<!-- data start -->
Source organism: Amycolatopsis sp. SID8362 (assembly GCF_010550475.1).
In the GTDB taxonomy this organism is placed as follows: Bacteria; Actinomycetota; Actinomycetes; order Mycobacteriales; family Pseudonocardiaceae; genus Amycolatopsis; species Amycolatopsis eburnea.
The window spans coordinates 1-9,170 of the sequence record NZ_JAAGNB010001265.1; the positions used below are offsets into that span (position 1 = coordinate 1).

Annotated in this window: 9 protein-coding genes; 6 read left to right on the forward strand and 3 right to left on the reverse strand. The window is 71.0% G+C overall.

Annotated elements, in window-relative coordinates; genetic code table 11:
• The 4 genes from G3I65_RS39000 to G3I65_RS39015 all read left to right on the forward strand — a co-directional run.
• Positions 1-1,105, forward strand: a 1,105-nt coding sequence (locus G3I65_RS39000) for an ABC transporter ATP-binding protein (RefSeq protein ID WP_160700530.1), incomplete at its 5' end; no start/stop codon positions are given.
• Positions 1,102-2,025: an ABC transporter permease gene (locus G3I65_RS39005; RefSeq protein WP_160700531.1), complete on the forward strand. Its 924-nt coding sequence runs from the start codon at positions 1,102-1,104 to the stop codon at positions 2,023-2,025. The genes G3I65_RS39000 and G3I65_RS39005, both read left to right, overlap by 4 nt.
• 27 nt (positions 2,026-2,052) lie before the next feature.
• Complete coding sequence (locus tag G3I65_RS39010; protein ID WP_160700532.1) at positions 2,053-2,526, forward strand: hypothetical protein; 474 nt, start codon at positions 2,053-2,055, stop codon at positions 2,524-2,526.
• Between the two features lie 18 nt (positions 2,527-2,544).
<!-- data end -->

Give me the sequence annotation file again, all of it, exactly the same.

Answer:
Source organism: Amycolatopsis sp. SID8362 (assembly GCF_010550475.1).
In the GTDB taxonomy this organism is placed as follows: Bacteria; Actinomycetota; Actinomycetes; order Mycobacteriales; family Pseudonocardiaceae; genus Amycolatopsis; species Amycolatopsis eburnea.
The window spans coordinates 1-9,170 of the sequence record NZ_JAAGNB010001265.1; the positions used below are offsets into that span (position 1 = coordinate 1).

Annotated in this window: 9 protein-coding genes; 6 read left to right on the forward strand and 3 right to left on the reverse strand. The window is 71.0% G+C overall.

Annotated elements, in window-relative coordinates; genetic code table 11:
• The 4 genes from G3I65_RS39000 to G3I65_RS39015 all read left to right on the forward strand — a co-directional run.
• Positions 1-1,105, forward strand: a 1,105-nt coding sequence (locus G3I65_RS39000) for an ABC transporter ATP-binding protein (RefSeq protein ID WP_160700530.1), incomplete at its 5' end; no start/stop codon positions are given.
• Positions 1,102-2,025: an ABC transporter permease gene (locus G3I65_RS39005; RefSeq protein WP_160700531.1), complete on the forward strand. Its 924-nt coding sequence runs from the start codon at positions 1,102-1,104 to the stop codon at positions 2,023-2,025. The genes G3I65_RS39000 and G3I65_RS39005, both read left to right, overlap by 4 nt.
• 27 nt (positions 2,026-2,052) lie before the next feature.
• Complete coding sequence (locus tag G3I65_RS39010; protein ID WP_160700532.1) at positions 2,053-2,526, forward strand: hypothetical protein; 474 nt, start codon at positions 2,053-2,055, stop codon at positions 2,524-2,526.
• Between the two features lie 18 nt (positions 2,527-2,544).